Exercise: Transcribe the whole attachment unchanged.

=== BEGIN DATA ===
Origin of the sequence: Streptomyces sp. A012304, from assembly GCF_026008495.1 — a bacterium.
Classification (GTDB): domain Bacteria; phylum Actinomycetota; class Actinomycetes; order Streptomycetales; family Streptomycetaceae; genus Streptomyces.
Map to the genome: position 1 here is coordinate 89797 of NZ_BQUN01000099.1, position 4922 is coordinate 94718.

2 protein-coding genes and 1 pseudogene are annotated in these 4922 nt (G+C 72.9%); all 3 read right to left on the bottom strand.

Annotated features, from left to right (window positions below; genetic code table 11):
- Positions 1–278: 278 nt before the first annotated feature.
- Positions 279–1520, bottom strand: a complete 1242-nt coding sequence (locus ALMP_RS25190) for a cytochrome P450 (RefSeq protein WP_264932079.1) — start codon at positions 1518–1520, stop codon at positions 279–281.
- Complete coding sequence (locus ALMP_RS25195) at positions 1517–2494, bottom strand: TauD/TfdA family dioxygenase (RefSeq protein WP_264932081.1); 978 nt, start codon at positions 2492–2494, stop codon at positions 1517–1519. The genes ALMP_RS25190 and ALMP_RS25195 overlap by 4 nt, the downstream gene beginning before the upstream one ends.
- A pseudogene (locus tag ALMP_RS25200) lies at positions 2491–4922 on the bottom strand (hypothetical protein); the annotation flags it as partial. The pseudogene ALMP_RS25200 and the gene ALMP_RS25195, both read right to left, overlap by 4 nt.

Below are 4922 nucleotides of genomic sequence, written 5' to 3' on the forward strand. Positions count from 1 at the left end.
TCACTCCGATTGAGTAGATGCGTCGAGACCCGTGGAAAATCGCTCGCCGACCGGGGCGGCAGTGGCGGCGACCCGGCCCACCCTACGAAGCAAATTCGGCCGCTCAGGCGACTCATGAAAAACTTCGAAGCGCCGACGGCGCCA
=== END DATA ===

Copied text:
Origin of the sequence: Streptomyces sp. A012304, from assembly GCF_026008495.1 — a bacterium.
Classification (GTDB): domain Bacteria; phylum Actinomycetota; class Actinomycetes; order Streptomycetales; family Streptomycetaceae; genus Streptomyces.
Map to the genome: position 1 here is coordinate 89797 of NZ_BQUN01000099.1, position 4922 is coordinate 94718.

2 protein-coding genes and 1 pseudogene are annotated in these 4922 nt (G+C 72.9%); all 3 read right to left on the bottom strand.

Annotated features, from left to right (window positions below; genetic code table 11):
- Positions 1–278: 278 nt before the first annotated feature.
- Positions 279–1520, bottom strand: a complete 1242-nt coding sequence (locus ALMP_RS25190) for a cytochrome P450 (RefSeq protein WP_264932079.1) — start codon at positions 1518–1520, stop codon at positions 279–281.
- Complete coding sequence (locus ALMP_RS25195) at positions 1517–2494, bottom strand: TauD/TfdA family dioxygenase (RefSeq protein WP_264932081.1); 978 nt, start codon at positions 2492–2494, stop codon at positions 1517–1519. The genes ALMP_RS25190 and ALMP_RS25195 overlap by 4 nt, the downstream gene beginning before the upstream one ends.
- A pseudogene (locus tag ALMP_RS25200) lies at positions 2491–4922 on the bottom strand (hypothetical protein); the annotation flags it as partial. The pseudogene ALMP_RS25200 and the gene ALMP_RS25195, both read right to left, overlap by 4 nt.

Below are 4922 nucleotides of genomic sequence, written 5' to 3' on the forward strand. Positions count from 1 at the left end.
TCACTCCGATTGAGTAGATGCGTCGAGACCCGTGGAAAATCGCTCGCCGACCGGGGCGGCAGTGGCGGCGACCCGGCCCACCCTACGAAGCAAATTCGGCCGCTCAGGCGACTCATGAAAAACTTCGAAGCGCCGACGGCGCCA